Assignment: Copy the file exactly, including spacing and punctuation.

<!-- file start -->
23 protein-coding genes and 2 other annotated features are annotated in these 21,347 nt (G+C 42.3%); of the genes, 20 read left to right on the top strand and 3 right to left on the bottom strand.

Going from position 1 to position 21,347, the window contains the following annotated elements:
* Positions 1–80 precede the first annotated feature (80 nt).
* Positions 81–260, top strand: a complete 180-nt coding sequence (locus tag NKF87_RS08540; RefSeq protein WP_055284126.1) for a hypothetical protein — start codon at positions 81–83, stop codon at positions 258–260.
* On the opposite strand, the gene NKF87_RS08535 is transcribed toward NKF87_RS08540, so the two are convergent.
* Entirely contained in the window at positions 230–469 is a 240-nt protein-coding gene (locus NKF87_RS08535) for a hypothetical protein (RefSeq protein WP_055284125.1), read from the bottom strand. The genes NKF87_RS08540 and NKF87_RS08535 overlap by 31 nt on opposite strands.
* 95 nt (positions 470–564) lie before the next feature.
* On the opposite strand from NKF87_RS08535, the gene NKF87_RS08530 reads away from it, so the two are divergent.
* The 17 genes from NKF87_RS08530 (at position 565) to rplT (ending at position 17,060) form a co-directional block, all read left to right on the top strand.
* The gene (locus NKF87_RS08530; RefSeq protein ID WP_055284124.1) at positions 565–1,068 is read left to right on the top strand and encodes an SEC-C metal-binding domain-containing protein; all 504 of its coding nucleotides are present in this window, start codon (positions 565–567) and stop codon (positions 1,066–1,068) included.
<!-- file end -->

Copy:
23 protein-coding genes and 2 other annotated features are annotated in these 21,347 nt (G+C 42.3%); of the genes, 20 read left to right on the top strand and 3 right to left on the bottom strand.

Going from position 1 to position 21,347, the window contains the following annotated elements:
* Positions 1–80 precede the first annotated feature (80 nt).
* Positions 81–260, top strand: a complete 180-nt coding sequence (locus tag NKF87_RS08540; RefSeq protein WP_055284126.1) for a hypothetical protein — start codon at positions 81–83, stop codon at positions 258–260.
* On the opposite strand, the gene NKF87_RS08535 is transcribed toward NKF87_RS08540, so the two are convergent.
* Entirely contained in the window at positions 230–469 is a 240-nt protein-coding gene (locus NKF87_RS08535) for a hypothetical protein (RefSeq protein WP_055284125.1), read from the bottom strand. The genes NKF87_RS08540 and NKF87_RS08535 overlap by 31 nt on opposite strands.
* 95 nt (positions 470–564) lie before the next feature.
* On the opposite strand from NKF87_RS08535, the gene NKF87_RS08530 reads away from it, so the two are divergent.
* The 17 genes from NKF87_RS08530 (at position 565) to rplT (ending at position 17,060) form a co-directional block, all read left to right on the top strand.
* The gene (locus NKF87_RS08530; RefSeq protein ID WP_055284124.1) at positions 565–1,068 is read left to right on the top strand and encodes an SEC-C metal-binding domain-containing protein; all 504 of its coding nucleotides are present in this window, start codon (positions 565–567) and stop codon (positions 1,066–1,068) included.